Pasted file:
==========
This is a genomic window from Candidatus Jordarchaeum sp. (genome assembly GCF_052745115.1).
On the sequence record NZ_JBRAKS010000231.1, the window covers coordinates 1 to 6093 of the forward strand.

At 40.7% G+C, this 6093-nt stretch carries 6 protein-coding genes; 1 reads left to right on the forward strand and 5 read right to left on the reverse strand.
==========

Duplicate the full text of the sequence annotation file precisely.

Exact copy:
This is a genomic window from Candidatus Jordarchaeum sp. (genome assembly GCF_052745115.1).
On the sequence record NZ_JBRAKS010000231.1, the window covers coordinates 1 to 6093 of the forward strand.

At 40.7% G+C, this 6093-nt stretch carries 6 protein-coding genes; 1 reads left to right on the forward strand and 5 read right to left on the reverse strand.